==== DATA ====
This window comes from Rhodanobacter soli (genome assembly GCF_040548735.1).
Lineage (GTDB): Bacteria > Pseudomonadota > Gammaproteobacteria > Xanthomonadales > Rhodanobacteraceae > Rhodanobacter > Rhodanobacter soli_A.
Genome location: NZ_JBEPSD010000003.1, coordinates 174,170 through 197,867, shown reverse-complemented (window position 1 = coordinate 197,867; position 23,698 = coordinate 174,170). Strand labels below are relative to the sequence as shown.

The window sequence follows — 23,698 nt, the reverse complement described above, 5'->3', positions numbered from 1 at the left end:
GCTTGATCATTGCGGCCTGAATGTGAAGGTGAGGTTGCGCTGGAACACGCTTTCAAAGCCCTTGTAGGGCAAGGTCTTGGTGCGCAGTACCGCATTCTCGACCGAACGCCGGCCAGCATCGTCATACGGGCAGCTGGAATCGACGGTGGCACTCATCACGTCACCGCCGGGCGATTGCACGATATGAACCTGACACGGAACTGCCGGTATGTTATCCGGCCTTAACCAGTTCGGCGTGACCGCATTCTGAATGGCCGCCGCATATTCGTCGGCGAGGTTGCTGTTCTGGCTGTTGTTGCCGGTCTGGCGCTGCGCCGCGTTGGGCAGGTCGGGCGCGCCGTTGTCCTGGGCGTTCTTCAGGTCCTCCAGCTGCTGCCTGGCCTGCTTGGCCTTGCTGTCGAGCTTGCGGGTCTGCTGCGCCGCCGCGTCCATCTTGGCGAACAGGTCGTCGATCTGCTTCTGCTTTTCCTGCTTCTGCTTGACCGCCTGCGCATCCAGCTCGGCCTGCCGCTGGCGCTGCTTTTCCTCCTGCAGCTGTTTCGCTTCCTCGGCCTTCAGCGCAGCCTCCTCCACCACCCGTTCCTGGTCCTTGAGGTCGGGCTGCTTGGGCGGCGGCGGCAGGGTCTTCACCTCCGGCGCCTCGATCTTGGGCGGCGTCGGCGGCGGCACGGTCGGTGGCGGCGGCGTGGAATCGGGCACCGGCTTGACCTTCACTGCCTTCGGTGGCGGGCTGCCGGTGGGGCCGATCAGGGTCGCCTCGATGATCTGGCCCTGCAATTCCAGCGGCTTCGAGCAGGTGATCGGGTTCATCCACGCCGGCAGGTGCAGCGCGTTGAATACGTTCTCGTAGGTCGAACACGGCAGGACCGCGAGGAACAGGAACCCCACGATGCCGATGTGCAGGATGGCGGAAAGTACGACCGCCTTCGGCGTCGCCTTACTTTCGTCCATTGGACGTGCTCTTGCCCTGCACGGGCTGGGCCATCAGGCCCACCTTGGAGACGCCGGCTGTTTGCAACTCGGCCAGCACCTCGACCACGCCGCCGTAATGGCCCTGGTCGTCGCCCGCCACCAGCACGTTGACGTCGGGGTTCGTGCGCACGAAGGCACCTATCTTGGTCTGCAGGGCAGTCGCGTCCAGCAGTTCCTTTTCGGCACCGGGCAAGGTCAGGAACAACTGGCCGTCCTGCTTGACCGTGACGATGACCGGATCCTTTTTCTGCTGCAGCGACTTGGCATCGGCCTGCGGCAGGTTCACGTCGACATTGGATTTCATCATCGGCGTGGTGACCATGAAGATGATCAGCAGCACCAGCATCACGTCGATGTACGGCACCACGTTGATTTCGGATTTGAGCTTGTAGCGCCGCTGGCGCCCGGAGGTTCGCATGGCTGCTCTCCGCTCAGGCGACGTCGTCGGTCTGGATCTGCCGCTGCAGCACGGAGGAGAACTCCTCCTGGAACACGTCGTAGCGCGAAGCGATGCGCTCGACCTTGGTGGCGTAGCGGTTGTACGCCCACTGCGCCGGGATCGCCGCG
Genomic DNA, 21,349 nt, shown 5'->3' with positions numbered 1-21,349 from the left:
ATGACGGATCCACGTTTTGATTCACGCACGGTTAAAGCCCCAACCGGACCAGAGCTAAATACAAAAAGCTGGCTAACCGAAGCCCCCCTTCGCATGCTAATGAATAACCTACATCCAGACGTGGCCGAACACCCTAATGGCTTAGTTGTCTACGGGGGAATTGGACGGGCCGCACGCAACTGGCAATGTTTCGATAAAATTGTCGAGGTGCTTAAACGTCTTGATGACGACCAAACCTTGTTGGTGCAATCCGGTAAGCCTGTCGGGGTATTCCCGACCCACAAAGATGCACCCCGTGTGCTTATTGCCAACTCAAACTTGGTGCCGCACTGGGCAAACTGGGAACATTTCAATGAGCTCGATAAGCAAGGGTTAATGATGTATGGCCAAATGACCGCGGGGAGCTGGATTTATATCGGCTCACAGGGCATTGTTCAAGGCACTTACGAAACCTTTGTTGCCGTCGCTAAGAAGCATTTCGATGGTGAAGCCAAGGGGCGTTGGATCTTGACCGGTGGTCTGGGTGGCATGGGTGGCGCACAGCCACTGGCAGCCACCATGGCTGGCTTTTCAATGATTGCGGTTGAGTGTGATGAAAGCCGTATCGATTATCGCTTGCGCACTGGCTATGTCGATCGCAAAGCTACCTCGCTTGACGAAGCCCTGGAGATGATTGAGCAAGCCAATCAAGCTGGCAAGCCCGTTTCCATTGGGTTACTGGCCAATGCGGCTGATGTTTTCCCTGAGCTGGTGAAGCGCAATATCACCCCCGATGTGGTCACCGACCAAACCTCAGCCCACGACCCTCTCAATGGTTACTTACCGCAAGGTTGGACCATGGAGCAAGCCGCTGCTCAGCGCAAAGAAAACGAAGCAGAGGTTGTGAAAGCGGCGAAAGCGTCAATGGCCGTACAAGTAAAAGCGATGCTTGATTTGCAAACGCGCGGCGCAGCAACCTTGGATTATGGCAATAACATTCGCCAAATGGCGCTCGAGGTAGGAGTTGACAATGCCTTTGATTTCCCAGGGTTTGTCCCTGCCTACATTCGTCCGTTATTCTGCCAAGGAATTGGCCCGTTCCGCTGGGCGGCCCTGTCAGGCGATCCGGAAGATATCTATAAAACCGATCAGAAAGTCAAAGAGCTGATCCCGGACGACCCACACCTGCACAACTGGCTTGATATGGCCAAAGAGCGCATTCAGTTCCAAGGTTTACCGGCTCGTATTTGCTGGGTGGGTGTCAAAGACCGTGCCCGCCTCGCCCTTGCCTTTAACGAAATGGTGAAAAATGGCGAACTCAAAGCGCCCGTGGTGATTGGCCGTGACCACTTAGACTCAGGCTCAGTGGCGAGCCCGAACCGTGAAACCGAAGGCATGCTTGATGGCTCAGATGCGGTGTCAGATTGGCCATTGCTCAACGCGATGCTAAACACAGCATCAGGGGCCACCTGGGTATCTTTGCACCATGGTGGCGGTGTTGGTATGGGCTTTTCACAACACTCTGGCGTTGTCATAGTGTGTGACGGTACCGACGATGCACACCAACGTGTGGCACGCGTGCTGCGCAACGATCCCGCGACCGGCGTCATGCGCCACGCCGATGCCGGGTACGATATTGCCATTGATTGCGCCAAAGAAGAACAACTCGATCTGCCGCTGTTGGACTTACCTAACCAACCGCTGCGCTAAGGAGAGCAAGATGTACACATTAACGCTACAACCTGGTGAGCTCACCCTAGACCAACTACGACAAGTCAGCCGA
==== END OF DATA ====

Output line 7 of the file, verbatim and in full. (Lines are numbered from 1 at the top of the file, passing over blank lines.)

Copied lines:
ATGACGGATCCACGTTTTGATTCACGCACGGTTAAAGCCCCAACCGGACCAGAGCTAAATACAAAAAGCTGGCTAACCGAAGCCCCCCTTCGCATGCTAATGAATAACCTACATCCAGACGTGGCCGAACACCCTAATGGCTTAGTTGTCTACGGGGGAATTGGACGGGCCGCACGCAACTGGCAATGTTTCGATAAAATTGTCGAGGTGCTTAAACGTCTTGATGACGACCAAACCTTGTTGGTGCAATCCGGTAAGCCTGTCGGGGTATTCCCGACCCACAAAGATGCACCCCGTGTGCTTATTGCCAACTCAAACTTGGTGCCGCACTGGGCAAACTGGGAACATTTCAATGAGCTCGATAAGCAAGGGTTAATGATGTATGGCCAAATGACCGCGGGGAGCTGGATTTATATCGGCTCACAGGGCATTGTTCAAGGCACTTACGAAACCTTTGTTGCCGTCGCTAAGAAGCATTTCGATGGTGAAGCCAAGGGGCGTTGGATCTTGACCGGTGGTCTGGGTGGCATGGGTGGCGCACAGCCACTGGCAGCCACCATGGCTGGCTTTTCAATGATTGCGGTTGAGTGTGATGAAAGCCGTATCGATTATCGCTTGCGCACTGGCTATGTCGATCGCAAAGCTACCTCGCTTGACGAAGCCCTGGAGATGATTGAGCAAGCCAATCAAGCTGGCAAGCCCGTTTCCATTGGGTTACTGGCCAATGCGGCTGATGTTTTCCCTGAGCTGGTGAAGCGCAATATCACCCCCGATGTGGTCACCGACCAAACCTCAGCCCACGACCCTCTCAATGGTTACTTACCGCAAGGTTGGACCATGGAGCAAGCCGCTGCTCAGCGCAAAGAAAACGAAGCAGAGGTTGTGAAAGCGGCGAAAGCGTCAATGGCCGTACAAGTAAAAGCGATGCTTGATTTGCAAACGCGCGGCGCAGCAACCTTGGATTATGGCAATAACATTCGCCAAATGGCGCTCGAGGTAGGAGTTGACAATGCCTTTGATTTCCCAGGGTTTGTCCCTGCCTACATTCGTCCGTTATTCTGCCAAGGAATTGGCCCGTTCCGCTGGGCGGCCCTGTCAGGCGATCCGGAAGATATCTATAAAACCGATCAGAAAGTCAAAGAGCTGATCCCGGACGACCCACACCTGCACAACTGGCTTGATATGGCCAAAGAGCGCATTCAGTTCCAAGGTTTACCGGCTCGTATTTGCTGGGTGGGTGTCAAAGACCGTGCCCGCCTCGCCCTTGCCTTTAACGAAATGGTGAAAAATGGCGAACTCAAAGCGCCCGTGGTGATTGGCCGTGACCACTTAGACTCAGGCTCAGTGGCGAGCCCGAACCGTGAAACCGAAGGCATGCTTGATGGCTCAGATGCGGTGTCAGATTGGCCATTGCTCAACGCGATGCTAAACACAGCATCAGGGGCCACCTGGGTATCTTTGCACCATGGTGGCGGTGTTGGTATGGGCTTTTCACAACACTCTGGCGTTGTCATAGTGTGTGACGGTACCGACGATGCACACCAACGTGTGGCACGCGTGCTGCGCAACGATCCCGCGACCGGCGTCATGCGCCACGCCGATGCCGGGTACGATATTGCCATTGATTGCGCCAAAGAAGAACAACTCGATCTGCCGCTGTTGGACTTACCTAACCAACCGCTGCGCTAAGGAGAGCAAGATGTACACATTAACGCTACAACCTGGTGAGCTCACCCTAGACCAACTACGACAAGTCAGCCGA